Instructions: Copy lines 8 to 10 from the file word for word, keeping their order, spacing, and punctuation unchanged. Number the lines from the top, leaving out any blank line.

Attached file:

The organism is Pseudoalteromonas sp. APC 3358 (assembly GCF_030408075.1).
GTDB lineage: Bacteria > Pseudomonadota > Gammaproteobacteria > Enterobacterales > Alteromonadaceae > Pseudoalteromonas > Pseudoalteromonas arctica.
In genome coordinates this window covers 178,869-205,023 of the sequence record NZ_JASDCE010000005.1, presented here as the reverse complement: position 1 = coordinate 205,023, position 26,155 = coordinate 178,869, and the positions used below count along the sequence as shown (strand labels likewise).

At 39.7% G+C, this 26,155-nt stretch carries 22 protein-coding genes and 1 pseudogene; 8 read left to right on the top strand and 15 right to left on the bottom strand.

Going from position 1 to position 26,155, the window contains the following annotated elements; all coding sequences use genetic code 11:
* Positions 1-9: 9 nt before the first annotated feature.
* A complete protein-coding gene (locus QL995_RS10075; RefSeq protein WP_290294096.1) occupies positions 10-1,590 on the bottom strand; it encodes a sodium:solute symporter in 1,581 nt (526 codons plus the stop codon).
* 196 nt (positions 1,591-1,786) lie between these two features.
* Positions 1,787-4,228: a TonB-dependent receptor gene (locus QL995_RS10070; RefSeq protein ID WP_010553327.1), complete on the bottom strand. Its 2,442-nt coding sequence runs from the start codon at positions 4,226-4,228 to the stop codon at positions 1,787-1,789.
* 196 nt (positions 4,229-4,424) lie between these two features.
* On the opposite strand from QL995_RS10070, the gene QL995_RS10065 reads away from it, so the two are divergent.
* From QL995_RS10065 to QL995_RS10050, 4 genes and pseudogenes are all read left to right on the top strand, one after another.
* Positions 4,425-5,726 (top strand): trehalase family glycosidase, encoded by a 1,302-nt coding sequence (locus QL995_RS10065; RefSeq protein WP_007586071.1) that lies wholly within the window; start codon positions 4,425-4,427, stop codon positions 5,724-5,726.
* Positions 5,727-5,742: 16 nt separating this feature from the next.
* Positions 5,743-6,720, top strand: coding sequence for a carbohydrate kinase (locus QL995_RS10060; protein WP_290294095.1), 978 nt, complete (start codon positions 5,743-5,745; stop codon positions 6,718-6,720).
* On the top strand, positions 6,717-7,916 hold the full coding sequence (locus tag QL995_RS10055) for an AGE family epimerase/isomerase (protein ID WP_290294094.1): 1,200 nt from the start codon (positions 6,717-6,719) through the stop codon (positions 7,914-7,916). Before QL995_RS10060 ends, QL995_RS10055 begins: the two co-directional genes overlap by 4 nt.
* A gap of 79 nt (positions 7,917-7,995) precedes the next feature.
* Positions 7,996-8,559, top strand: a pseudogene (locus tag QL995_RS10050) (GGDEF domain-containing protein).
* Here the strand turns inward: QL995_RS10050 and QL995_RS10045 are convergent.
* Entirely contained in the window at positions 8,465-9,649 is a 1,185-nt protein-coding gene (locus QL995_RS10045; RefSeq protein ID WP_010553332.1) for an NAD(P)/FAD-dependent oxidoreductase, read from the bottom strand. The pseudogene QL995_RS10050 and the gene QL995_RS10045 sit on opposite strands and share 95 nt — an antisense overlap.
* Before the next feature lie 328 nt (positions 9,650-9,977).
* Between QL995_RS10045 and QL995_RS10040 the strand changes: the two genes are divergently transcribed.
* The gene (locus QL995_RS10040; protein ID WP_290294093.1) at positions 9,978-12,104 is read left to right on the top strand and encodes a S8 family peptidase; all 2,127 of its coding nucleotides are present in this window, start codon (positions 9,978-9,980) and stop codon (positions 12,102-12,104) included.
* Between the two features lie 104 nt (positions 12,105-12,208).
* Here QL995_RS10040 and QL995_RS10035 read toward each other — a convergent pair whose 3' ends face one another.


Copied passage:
* 196 nt (positions 1,591-1,786) lie between these two features.
* Positions 1,787-4,228: a TonB-dependent receptor gene (locus QL995_RS10070; RefSeq protein ID WP_010553327.1), complete on the bottom strand. Its 2,442-nt coding sequence runs from the start codon at positions 4,226-4,228 to the stop codon at positions 1,787-1,789.
* 196 nt (positions 4,229-4,424) lie between these two features.